Sea/LNG Makes a Case for LNG-Fuelled VLCCs
Sea/LNG, the multi-sector industry coalition accelerating the widespread adoption of LNG, said December 12 that its third investment study underlines LNG “as a compelling investment solution” for very large crude carriers (VLCCs) on the Arabian Gulf to China trade route.
“Conducted by independent simulation and analytics expert Opsiana, the study demonstrates clear benefits of LNG as a marine fuel for a newbuild 300K DWT VLCC on the Arabian Gulf to China trade route, in comparison with other alternatives currently available and scalable to the shipping industry across three fuel pricing scenarios,” Sea/LNG said.
The business case compares the relative investment performance of four propulsion alternatives: a conventional VLCC sailing with very low sulphur fuel oil; a scrubber-equipped VLCC sailing mostly with heavy fuel oil; and two LNG powered VLCCs, one with a high-pressure two-stoke engine, the other a low-pressure two-stroke engine.
“The study clearly indicates that LNG as a marine fuel delivers a strong return on investment on a net present value (NPV) basis over a conservative 10-year horizon. The analysis is bolstered by compelling paybacks from three to five years,” Sea/LNG said.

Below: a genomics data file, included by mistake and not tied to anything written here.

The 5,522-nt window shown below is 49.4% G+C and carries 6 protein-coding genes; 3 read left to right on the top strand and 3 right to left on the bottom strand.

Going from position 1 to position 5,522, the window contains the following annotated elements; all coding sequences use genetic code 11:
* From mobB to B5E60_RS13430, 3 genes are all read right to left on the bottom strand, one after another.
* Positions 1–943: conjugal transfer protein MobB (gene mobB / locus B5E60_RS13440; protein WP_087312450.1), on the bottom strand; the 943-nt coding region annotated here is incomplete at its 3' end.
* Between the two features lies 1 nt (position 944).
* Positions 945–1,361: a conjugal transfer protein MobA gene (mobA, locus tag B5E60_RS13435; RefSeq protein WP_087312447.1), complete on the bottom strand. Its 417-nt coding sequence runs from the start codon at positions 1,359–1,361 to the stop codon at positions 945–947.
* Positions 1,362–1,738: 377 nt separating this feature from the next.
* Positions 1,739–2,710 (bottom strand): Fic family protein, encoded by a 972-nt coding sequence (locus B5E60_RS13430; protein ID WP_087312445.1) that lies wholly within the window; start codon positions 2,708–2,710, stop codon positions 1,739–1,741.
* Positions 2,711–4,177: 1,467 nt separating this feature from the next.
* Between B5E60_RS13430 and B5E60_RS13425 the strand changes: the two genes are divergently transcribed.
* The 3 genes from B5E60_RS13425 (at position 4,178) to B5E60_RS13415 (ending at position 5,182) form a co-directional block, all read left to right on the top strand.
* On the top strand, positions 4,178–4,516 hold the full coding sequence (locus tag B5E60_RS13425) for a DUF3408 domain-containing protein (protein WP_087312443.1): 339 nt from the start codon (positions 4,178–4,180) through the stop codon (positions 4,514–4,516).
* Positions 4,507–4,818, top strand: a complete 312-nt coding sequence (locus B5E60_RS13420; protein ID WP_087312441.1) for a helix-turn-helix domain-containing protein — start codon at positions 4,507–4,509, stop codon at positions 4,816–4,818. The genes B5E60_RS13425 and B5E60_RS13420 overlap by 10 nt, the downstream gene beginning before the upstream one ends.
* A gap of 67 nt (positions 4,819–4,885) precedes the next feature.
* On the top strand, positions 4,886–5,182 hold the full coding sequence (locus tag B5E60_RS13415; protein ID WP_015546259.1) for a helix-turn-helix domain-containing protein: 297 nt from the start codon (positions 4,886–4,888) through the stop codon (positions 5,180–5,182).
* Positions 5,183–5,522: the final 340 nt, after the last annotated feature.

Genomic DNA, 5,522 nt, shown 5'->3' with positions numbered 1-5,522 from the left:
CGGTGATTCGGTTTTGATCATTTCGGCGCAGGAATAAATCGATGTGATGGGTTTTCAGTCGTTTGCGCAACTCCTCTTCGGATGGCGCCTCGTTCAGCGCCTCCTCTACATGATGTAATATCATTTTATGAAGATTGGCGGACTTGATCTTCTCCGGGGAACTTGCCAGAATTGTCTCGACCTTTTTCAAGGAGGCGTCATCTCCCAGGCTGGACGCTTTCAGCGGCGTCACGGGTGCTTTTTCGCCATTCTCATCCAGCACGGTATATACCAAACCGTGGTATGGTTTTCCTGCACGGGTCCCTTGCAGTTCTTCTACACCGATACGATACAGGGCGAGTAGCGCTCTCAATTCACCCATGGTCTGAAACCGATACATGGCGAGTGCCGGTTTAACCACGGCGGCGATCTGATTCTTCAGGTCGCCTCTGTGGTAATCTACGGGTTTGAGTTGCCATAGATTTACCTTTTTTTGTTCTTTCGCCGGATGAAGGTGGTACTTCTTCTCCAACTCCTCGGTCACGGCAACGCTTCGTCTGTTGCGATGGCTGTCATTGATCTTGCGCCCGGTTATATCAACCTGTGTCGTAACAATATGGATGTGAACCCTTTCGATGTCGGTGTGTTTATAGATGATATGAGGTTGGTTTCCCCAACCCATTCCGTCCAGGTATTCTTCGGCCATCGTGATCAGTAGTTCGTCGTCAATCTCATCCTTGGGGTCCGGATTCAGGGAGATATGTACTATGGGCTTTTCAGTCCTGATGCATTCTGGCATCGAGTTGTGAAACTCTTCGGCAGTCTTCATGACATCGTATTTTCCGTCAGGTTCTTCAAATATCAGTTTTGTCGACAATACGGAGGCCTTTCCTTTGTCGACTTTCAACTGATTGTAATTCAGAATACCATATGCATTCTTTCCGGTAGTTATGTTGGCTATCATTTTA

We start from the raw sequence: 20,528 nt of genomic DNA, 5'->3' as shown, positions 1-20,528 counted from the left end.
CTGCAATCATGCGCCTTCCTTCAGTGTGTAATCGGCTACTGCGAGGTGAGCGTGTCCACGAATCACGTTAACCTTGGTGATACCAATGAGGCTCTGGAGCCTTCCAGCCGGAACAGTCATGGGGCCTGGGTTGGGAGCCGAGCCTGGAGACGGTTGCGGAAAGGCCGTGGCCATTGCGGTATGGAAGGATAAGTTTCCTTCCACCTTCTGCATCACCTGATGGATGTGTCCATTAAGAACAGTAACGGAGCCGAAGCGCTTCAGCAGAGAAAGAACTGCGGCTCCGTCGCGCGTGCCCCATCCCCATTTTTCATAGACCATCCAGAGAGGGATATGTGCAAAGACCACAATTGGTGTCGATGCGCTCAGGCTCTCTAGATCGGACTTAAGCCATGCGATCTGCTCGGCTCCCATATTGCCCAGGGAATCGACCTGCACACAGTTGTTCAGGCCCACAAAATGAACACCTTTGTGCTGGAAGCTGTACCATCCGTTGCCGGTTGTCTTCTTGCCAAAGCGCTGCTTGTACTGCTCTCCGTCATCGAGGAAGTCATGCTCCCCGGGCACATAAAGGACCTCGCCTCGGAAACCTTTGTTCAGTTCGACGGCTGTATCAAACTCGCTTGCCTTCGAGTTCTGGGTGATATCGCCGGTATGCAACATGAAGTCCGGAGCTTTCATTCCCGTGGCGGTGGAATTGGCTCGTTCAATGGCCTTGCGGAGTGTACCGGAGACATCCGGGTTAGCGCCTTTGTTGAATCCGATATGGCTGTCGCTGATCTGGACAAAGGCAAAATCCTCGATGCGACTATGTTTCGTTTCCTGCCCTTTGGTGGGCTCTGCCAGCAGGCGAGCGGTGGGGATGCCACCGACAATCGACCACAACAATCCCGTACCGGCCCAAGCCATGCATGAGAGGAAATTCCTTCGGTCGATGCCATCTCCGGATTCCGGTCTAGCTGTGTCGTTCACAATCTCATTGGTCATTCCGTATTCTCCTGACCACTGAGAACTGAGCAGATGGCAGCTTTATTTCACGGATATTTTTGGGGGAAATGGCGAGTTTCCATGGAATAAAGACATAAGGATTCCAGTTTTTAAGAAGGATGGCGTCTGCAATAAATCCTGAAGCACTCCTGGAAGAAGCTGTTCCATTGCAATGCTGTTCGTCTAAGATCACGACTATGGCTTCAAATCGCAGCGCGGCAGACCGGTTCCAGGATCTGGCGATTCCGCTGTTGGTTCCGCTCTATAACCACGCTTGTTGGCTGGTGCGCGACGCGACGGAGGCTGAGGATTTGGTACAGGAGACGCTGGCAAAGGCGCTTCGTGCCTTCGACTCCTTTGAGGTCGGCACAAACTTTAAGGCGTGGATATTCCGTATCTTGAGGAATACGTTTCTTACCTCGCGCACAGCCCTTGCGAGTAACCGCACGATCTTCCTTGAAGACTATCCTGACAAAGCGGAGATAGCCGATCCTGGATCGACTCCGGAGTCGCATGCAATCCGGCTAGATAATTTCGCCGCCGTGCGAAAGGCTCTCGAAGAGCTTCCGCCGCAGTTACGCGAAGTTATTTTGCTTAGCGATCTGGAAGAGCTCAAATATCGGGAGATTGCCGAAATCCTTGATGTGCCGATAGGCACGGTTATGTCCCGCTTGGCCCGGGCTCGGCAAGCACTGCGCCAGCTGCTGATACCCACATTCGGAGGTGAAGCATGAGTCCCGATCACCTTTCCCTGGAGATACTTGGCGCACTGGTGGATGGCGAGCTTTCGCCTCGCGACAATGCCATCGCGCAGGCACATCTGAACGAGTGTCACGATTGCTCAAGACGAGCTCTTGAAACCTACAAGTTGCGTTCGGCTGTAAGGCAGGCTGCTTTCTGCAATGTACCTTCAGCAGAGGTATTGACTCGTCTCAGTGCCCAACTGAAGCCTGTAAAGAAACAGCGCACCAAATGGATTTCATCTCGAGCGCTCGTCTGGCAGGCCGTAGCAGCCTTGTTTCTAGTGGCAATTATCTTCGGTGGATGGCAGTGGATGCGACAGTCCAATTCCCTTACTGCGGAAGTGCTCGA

The route was chosen because it is the major energy trade corridor from the Middle East to China. Providing greater clarity for those investing in LNG, the study highlights several key findings: compelling returns on an NPV basis, the diminishing CAPEX hurdle for LNG engines, LNG delivers competitive energy costs, has higher environmental performance, and is the most financially effective long-term method for complying with the IMO 2020 sulphur cap.
“Importantly, the higher investment return was achieved without including the significant additional benefits and branding value gained by choosing LNG as a more environmentally friendly marine fuel. When corporate sustainability and environmental goals are included, choosing LNG as a marine fuel brings additional benefits,” Sea/LNG said.
Banner image courtesy Sea/LNG